Apart from that, within the vision of creating a department where people work side by side, exchanging ideas and initiatives, one way to enhance the quality of services could be mutual goal-setting. There could be aims to be achieved as a department on the whole and by teams within the department (Steinmann et al., 2018). To better align employees’ vision with the goals, staff meetings could be set to discuss what should be done first. Improving services and reducing the number of complaints could be an essential step in improving the organizational culture when workers are eager to help each other succeed as a whole. Moreover, the competition between departments may prompt workers to try to outdo one another in their quest for recognition.
Transformational leadership: Enhancing Patient Experience
Patient safety and satisfaction are likely to benefit from the change to transformational leadership. Many patients report enhanced customer service after a department converts to the transformational leadership model. It is mainly due to the fact that when the vision of the company’s development is established, patient service is among the things that are in the focus of attention. Transformational leaders seek to grant employees’ wishes, consider patients’ needs and concerns, and envision transformations that would be beneficial for the patients (Sfantou et al., 2017). In the interventional radiology department, there is a lack of communication between patients and nurses. Patients do not always understand how certain procedures are done and how they can be beneficial for them. By setting a culture of communication within the department, transformational leaders promote the knowledge among the patient and the willingness to share this knowledge among the staff. Moreover, many transformation leaders aspire to develop a culture of patient safety, making different teams coordinated. Thus, there is less room for mistake, and patients’ satisfaction grows when they are assisted by other medical workers who work towards a common goal.
Employee Satisfaction as a Way to Improve Services
Research shows that there is a considerable boost to employee satisfaction when leaders apply the transformational approach. Knowing that their wishes will be heard, medical workers tend to be optimistic about work and medical cases they deal with, instilling patients with hope and optimism (Su et al., 2019). Being optimistic about work, staff adopts a more caring attitude to patients and shows more desire to help. Moreover, in case of need, as with the COVID pandemic of today, medical staff are more likely to work overtime for the same salary since they know that their dedication will be appreciated. Transformational leaders allow space to develop the employee’s potential; they welcome questions and initiative and engage in conversation with their staff. Transformation leaders provide guidance and support in working processes and welcome feedback from patients on their staff’s work.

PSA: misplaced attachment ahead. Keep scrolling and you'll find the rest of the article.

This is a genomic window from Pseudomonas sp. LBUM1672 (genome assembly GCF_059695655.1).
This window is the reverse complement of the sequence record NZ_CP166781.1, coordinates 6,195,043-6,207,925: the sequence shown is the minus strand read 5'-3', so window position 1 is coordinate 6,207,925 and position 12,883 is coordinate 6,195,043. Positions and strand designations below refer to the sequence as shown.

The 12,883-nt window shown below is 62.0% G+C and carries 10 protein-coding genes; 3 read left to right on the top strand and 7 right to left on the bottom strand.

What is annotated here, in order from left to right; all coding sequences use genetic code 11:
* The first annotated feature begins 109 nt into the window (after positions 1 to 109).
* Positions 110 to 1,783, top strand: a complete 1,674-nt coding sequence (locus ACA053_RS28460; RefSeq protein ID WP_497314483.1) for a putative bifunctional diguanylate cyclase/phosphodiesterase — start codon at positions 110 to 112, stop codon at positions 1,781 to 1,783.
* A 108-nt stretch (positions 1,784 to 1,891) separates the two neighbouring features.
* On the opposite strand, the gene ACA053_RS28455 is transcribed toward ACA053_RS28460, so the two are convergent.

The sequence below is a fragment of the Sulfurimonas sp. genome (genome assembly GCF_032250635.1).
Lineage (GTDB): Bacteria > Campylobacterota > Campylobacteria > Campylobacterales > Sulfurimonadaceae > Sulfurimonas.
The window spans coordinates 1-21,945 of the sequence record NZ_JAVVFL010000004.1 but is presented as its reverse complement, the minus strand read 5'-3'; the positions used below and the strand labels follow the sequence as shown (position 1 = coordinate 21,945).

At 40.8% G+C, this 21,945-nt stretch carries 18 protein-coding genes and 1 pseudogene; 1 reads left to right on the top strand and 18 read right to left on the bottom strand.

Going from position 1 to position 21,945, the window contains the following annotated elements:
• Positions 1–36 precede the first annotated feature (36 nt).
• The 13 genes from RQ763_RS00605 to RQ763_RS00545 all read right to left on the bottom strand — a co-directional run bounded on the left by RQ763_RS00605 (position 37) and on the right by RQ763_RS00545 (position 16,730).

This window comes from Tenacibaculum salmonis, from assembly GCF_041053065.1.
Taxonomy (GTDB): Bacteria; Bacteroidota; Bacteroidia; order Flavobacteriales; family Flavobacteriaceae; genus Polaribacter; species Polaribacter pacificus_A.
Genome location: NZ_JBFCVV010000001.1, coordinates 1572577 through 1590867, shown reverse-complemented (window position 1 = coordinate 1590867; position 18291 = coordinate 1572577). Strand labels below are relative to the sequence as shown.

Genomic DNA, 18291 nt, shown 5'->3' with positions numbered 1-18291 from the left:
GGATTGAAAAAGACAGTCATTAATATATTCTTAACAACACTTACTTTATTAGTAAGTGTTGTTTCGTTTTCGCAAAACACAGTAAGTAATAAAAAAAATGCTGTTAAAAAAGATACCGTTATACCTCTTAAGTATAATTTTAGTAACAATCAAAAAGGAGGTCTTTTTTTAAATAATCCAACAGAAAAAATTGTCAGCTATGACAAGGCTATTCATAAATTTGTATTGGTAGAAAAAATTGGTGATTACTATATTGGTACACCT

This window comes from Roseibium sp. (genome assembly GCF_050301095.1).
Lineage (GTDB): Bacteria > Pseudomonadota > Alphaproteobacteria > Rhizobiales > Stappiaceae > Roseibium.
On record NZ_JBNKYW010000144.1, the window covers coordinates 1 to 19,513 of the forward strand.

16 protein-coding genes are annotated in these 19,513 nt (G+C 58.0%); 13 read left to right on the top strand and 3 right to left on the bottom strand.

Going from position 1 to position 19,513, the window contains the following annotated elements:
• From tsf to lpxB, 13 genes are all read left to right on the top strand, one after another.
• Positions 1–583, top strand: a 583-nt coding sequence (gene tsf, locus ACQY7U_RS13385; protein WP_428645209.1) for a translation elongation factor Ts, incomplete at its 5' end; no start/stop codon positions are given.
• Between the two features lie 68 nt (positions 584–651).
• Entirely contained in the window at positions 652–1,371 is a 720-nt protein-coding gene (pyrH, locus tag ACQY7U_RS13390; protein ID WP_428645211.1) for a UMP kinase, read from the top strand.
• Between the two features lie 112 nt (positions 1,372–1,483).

The difference between management and leadership lies in the fact that while managers work by setting frameworks and rules, leaders engage with staff and inspire workers by their example. Transformational leadership style presupposes creating a vision of the development of the department for years to come and setting more immediate goals to be fulfilled. Delegating powers to employees, transformational leaders place trust in their team; they are guided by the staff’s values and aspirations. This approach allows to significantly reduce staff turnover and discontent. Under transformational leaders, patient care and safety are enhanced since staff works collaboratively to achieve better results. In the interventional radiology department, the change from management to transformational leadership will be especially beneficial. It will allow to solve problems of the lack of communication between nurses and techs, improve the quality of communication with patients, and engage all staff members in the processes of decision-making.
Algahtani, A. (2014). Are leadership and management different? A Review. Journal of Management Policies and Practices, 2(3), 71-82.
Northouse, P. G. (2018). Interactive leadership: Theory and practice, 8th ed., [eBook edition]. SAGE. Web.
Sfantou, D. F., Laliotis, A., Patelarou, A. E., Sifaki-Pistolla, D., Matalliotakis, M., & Patelarou, E. (2017, December). Importance of leadership style towards quality of care measures in healthcare settings: a systematic review. Healthcare 5(4), p. 73-75. Multidisciplinary Digital Publishing Institute. Web.
Steinmann, B., Klug, H. J., & Maier, G. W. (2018). The path is the goal: How transformational leaders enhance followers’ job attitudes and proactive behavior. Frontiers in Psychology, 9, 2338-2343 Web.
Su, F., Cheng, D., & Wen, S. (2019). Multilevel impacts of transformational leadership on service quality: Evidence from China. Frontiers in Psychology, 10, 1252-1258. Web.